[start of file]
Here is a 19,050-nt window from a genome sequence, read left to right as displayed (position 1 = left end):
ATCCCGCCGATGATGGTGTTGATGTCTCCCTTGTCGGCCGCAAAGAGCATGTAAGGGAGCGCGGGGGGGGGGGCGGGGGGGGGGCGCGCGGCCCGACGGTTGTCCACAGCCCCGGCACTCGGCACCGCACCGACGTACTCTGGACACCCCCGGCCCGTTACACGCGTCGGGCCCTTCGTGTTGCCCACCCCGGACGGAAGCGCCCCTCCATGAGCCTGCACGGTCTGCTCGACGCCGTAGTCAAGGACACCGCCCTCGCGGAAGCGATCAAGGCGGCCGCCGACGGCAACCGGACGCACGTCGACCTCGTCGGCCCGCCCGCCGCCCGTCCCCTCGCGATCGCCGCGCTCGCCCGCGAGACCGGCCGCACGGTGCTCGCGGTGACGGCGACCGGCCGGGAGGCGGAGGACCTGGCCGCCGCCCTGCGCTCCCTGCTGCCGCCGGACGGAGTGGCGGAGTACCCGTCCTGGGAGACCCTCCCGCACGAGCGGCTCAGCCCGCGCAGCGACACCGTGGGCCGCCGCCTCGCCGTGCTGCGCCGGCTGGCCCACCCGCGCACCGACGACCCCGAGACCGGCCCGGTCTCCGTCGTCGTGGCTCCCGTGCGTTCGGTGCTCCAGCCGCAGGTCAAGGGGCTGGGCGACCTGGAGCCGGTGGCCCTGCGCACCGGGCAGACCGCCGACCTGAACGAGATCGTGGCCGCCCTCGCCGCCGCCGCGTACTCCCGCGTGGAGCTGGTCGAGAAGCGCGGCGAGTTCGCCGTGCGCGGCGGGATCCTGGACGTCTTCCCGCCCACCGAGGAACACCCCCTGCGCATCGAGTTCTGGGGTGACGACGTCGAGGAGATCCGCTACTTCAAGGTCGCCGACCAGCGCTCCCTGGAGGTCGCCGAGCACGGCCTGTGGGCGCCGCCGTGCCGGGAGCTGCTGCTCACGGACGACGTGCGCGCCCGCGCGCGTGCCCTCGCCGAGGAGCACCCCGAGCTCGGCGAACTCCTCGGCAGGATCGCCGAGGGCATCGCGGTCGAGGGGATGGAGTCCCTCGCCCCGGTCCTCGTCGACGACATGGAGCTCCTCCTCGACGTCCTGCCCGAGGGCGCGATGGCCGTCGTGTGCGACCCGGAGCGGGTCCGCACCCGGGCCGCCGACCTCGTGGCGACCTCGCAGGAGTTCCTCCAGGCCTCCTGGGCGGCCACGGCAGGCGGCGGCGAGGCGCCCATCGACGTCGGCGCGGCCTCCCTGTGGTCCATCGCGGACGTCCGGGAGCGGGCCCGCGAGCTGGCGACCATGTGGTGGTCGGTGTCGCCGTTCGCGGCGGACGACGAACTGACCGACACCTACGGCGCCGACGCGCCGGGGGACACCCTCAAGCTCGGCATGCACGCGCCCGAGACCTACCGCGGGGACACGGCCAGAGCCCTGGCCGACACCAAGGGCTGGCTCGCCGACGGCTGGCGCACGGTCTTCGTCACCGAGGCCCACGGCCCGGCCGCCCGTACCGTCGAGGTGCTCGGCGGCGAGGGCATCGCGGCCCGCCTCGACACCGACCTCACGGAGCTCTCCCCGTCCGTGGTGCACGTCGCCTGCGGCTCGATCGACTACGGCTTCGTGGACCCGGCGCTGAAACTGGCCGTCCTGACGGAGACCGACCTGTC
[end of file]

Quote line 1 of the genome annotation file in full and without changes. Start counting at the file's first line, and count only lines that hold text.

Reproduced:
Here is a 19,050-nt window from a genome sequence, read left to right as displayed (position 1 = left end):